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Mobile Back-end as a Service

Mobile Back-end as a Service - What do you use and why (or why not)?

13 Replies

Keenan Wyrobek
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Keenan Wyrobek Entrepreneur
CEO at Open Reading
- SDKs for all mobile platforms
- Fast to develop with
- I have had solid uptime experience
- Good service
Chandra Jacobs
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Chandra Jacobs Entrepreneur
Hi Keenan,

Do you have particular recommendations on service providers?
Doug Morgan
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Doug Morgan Entrepreneur
CTO/Co-Founder at hopOn, Inc.
I'd use Parse:https://www.parse.com/I've heard a lot of great things about them.
Jesal Gadhia
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Jesal Gadhia Entrepreneur
Full-Stack Developer
+1 for Parse. Although it's been acquired by Facebook so I'd be a little worried getting tied down to their platform. Creating a simple web API for a mobile app shouldn't be too challenging and I'd go that route so you can maintain you independence in the long run.
Aaron Perrin
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Aaron Perrin Entrepreneur
Software Architect / Senior Developer
I haven't seen the need yet to move to a data service. I would lose a huge amount of control and flexibility. And, it's fairly simple and chrap to set up a robust web API these days.
Cullen Zandstra
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Cullen Zandstra Entrepreneur • Advisor
CTO:FloQast
I don't understand the appeal of BaaS. The promise of never having to deal with servers is not a reality for any moderately complex applications. As soon as you need a demon, minimal security,file creation/manipulation/storage, permissions, any kind of third party services like mandrill or s3, or any advanced data processing, you're going to need at least some backend programming. So services like Parse offer the ability to add said programming in the form of pseudcode like "Cloud Code". You then have your business logic on a completelynontransferable platform, and you're completely bound to and limited by whatever service you choose. Whats more is you've gained absolutely nothing, you still have to write the code, it's just that it's not in a common programming language. How is this a good design?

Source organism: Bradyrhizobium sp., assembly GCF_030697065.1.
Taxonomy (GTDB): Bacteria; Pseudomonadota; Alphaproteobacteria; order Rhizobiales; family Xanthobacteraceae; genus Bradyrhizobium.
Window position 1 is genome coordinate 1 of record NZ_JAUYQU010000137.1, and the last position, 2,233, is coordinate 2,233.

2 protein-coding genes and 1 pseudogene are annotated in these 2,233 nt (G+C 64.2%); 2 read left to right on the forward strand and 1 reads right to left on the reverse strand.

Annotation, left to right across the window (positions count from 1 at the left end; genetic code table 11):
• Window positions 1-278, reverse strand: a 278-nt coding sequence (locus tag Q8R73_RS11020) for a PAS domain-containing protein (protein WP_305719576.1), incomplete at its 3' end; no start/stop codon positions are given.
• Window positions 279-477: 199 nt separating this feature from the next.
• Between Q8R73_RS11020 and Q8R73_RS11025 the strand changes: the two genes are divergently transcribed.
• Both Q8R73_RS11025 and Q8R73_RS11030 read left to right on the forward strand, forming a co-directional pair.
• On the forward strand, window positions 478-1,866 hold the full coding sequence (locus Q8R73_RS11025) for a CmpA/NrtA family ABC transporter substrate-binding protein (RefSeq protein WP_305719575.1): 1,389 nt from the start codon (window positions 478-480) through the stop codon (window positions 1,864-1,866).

Keenan Wyrobek
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Keenan Wyrobek Entrepreneur
CEO at Open Reading
Looks my message got split and truncated. Very strange. My list of attributes were for parse.com
John Wallace
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John Wallace Entrepreneur
President at Apps Incorporated
We've hosted the backends for several projects on Heroku. We then write a Ruby on Rails server app to do our business logic and write to a backend PostgreSQL database. It's easy to build and is customizable. For our frontend code, we have a RESTful library that we use to persist our data on the device and sync it with the server.
Brent Goldstein
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Brent Goldstein Entrepreneur • Advisor
Bold, Multi-Disciplined Software Engineering Leader - I’ll transform your organization and deliver the products you need
From the discussion you can see there's a spectrum of choices. A full 'backend' as a service tries to provide all services, and then there are platform as a service options like Heroku (which I use as well). Like with any software system, there's a tradeoff between what you get vs. build. Generally, I'd say it's best to 'get' what you really need, but not any more. Once you need to customize a service or module, it can be more work that having written yourself. And consider that "writing it yourself" can also leverage really powerful frameworks. I'm using AngularJS + Node.js/express + Mongo. Each requires ramp-up, but a huge leap once you get going. -Brent
Michael Brill
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Michael Brill Entrepreneur
Technology startup exec focused on AI-driven products
+1 on Cullen's comments. It'd be great to hear from someone who's used parse, kinvey, stackmob, etc. I've looked at them a few times but every time I end up with the same concern that I'm buying into a set of proprietary APIs that I know are going to be highly-restrictive and I'm going to have to create extra server-side code or a database anyway to get around limitations... then I've got a frankenstein mess that I have to integrate *and* pay double for *and* not take advantage of all the super-cool stuff that is coming out on mainstream stacks.

Like Brent, I've ended up on angular/node/mongodb (and obj-c).

Having said this, if you primarily have client-side functionality and you just need a place to store some extra data and handle push notifications, then parse et al makes a lot of sense if you don't have the server skills.
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